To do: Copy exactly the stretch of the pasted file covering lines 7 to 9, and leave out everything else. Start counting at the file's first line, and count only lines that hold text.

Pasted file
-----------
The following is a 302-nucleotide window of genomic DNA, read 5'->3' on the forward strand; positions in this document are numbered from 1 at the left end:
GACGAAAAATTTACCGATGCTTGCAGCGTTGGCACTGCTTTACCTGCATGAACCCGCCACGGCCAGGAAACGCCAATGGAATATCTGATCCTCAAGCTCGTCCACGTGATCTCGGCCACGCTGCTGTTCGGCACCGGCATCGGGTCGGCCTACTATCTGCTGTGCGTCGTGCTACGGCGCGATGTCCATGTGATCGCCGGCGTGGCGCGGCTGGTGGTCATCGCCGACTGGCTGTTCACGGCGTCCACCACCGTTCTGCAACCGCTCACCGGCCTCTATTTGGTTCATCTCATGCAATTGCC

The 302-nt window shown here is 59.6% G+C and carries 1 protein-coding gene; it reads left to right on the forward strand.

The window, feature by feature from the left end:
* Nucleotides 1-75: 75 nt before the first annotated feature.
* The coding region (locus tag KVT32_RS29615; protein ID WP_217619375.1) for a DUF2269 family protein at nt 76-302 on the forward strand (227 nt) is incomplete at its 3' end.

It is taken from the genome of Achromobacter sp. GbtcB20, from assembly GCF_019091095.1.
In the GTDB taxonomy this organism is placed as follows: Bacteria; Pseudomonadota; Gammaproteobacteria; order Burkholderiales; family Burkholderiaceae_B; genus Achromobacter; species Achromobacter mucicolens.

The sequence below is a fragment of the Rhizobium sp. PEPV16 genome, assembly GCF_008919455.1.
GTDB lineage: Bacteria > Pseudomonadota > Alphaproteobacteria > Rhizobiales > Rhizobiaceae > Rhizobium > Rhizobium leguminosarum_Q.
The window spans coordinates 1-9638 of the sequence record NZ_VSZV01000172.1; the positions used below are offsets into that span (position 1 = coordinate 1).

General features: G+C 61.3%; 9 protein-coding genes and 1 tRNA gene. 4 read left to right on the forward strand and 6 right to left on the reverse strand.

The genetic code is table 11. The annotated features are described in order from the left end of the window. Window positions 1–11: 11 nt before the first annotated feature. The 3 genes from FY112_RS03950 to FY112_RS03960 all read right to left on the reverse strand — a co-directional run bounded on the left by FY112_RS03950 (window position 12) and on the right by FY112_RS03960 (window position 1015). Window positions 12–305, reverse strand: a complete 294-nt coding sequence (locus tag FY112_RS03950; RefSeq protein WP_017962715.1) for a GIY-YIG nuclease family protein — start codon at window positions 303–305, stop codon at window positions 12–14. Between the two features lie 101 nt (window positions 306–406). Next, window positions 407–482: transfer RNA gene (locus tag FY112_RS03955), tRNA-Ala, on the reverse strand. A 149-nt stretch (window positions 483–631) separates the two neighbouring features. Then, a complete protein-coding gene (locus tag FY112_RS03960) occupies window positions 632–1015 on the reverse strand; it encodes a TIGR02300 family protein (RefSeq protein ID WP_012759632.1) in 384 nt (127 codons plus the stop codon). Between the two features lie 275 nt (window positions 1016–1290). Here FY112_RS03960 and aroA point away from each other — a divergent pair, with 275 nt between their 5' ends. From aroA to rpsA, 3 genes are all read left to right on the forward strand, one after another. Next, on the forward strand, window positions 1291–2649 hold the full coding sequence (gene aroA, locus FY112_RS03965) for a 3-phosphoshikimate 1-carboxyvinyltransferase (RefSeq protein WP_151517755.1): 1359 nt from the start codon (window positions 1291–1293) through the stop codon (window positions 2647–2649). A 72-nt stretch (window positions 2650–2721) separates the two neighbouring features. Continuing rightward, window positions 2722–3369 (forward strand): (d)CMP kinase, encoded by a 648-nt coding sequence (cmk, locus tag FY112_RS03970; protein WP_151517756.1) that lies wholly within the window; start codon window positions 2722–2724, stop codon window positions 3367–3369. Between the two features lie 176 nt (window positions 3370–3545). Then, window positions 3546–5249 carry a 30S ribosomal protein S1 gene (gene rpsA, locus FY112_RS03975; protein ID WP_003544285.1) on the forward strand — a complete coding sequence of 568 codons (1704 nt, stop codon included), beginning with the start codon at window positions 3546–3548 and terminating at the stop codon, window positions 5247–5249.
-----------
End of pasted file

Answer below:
It is taken from the genome of Achromobacter sp. GbtcB20, from assembly GCF_019091095.1.
In the GTDB taxonomy this organism is placed as follows: Bacteria; Pseudomonadota; Gammaproteobacteria; order Burkholderiales; family Burkholderiaceae_B; genus Achromobacter; species Achromobacter mucicolens.

The sequence below is a fragment of the Rhizobium sp. PEPV16 genome, assembly GCF_008919455.1.